“Give everyone what you owe him: If you owe taxes, pay taxes; if revenue, then revenue; if respect, then respect; if honor, then honor.” – Romans 13:7
Back in the early 1980’s a friend with whom I worked at the time had, along with some business partners, made substantial investments in commercial real estate, and in order to do so had borrowed heavily from the banks. The properties they owned had appreciated nicely, almost to a point where they would be able to cash out and become wealthy men. But then the the economy stalled, real estate values plummeted, and their holdings suddenly became worth much less than the debt they owed. So the partners, being under water and unable to repay the loans, decided to just hand over the keys to the lenders, defaulting on their loans, walking away from their commitment.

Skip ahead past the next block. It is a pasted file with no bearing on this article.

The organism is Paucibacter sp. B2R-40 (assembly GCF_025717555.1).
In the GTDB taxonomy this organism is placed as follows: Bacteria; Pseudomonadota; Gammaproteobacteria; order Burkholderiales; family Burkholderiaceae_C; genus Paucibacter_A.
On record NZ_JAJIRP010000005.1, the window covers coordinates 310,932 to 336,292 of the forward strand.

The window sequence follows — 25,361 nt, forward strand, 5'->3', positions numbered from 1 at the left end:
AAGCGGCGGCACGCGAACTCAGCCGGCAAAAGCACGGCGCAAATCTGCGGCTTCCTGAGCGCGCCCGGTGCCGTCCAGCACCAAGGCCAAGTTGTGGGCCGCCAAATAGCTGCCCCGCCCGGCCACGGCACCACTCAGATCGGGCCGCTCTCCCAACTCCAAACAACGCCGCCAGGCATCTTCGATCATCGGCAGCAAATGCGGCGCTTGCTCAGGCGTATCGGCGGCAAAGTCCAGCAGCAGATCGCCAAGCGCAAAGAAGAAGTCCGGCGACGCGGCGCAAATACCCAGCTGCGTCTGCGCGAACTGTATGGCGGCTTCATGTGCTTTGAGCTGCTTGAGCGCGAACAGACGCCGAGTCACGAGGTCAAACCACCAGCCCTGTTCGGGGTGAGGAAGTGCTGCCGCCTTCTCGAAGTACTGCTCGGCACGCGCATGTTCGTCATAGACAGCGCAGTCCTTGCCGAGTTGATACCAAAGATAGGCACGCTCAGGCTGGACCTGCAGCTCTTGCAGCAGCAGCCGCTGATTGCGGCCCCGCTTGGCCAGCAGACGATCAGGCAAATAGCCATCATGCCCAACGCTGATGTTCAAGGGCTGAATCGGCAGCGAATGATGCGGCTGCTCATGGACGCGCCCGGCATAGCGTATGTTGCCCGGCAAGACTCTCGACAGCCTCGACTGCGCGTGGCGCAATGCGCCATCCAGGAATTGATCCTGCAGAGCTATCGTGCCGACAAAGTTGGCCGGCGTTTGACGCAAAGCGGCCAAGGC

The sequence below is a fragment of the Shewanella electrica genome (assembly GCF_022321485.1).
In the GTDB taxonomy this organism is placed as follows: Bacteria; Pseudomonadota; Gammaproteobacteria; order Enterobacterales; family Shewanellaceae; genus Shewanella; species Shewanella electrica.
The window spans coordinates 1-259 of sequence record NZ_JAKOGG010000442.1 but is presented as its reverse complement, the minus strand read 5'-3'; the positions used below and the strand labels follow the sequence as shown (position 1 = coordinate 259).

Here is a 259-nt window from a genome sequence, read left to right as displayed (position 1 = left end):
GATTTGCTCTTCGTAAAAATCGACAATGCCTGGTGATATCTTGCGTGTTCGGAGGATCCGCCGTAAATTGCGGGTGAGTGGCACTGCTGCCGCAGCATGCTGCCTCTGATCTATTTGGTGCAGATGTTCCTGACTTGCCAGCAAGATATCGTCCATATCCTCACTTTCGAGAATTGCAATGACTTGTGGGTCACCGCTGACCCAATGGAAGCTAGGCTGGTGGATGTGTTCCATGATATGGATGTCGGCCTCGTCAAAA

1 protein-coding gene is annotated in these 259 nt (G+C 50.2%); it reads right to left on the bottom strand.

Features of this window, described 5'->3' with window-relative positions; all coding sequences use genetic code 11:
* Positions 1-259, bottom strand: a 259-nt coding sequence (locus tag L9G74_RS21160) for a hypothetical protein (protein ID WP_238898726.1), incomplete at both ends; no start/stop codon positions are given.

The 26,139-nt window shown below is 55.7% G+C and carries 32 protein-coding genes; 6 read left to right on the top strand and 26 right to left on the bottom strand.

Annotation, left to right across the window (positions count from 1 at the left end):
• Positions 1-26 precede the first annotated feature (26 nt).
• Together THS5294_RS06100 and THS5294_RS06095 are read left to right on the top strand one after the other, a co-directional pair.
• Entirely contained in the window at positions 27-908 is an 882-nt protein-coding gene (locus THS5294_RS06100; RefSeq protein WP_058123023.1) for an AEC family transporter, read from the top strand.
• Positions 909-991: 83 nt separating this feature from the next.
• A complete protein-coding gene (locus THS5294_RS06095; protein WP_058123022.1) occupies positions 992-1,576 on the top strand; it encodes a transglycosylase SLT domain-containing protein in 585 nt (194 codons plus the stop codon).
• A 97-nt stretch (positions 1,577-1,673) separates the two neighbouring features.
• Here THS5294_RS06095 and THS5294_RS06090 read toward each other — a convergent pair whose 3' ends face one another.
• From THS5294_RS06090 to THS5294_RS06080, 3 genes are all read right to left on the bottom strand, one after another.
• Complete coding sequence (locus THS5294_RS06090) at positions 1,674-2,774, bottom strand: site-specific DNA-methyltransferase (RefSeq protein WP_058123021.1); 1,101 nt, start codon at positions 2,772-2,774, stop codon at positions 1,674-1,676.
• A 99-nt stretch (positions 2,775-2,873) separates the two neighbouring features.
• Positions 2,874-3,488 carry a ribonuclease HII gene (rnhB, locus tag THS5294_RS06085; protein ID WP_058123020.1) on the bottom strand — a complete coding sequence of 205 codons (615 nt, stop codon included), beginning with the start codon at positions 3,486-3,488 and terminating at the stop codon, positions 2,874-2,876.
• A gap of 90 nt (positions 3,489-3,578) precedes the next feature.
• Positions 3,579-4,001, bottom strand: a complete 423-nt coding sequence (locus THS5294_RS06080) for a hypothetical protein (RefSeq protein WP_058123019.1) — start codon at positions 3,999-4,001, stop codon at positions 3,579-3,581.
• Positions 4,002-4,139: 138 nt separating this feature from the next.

Such was not the case, though, with my friend who chose a different path from that of his partners. Instead he felt obligated to honor the agreement he had made with the banks. He had, after all, signed what is commonly known as a “promissory note”, a promise to abide by the terms of the loan agreement. And for years afterward I watched as he labored tirelessly, while living frugally, to make good on his promise.
Lending institutions determine the creditworthiness of a borrower primarily on the value of the collateral and the financial ability to service the debt. But there is another important dimension to creditworthiness I learned from an old mentor, one much harder to measure – that is the willingness and determination of the borrower to repay. More than financial resources, it is about integrity, doing the right thing. And in the case of my friend, it was ultimately a matter of his integrity that proved his creditworthiness.
“Give everyone what you owe him,” said the Apostle Paul, and my friend did just that, every penny. But not all debts are repayable, at least not in dollars. How do we repay, for example, our parents for the gift of life, our teachers and mentors for their knowledge and wisdom, our loved ones for their companionship, or God for our many blessings? There is only one way to repay debts of gratitude, and that is through thankfulness, and by blessing the lives of others when we can. Otherwise, we can never be creditworthy.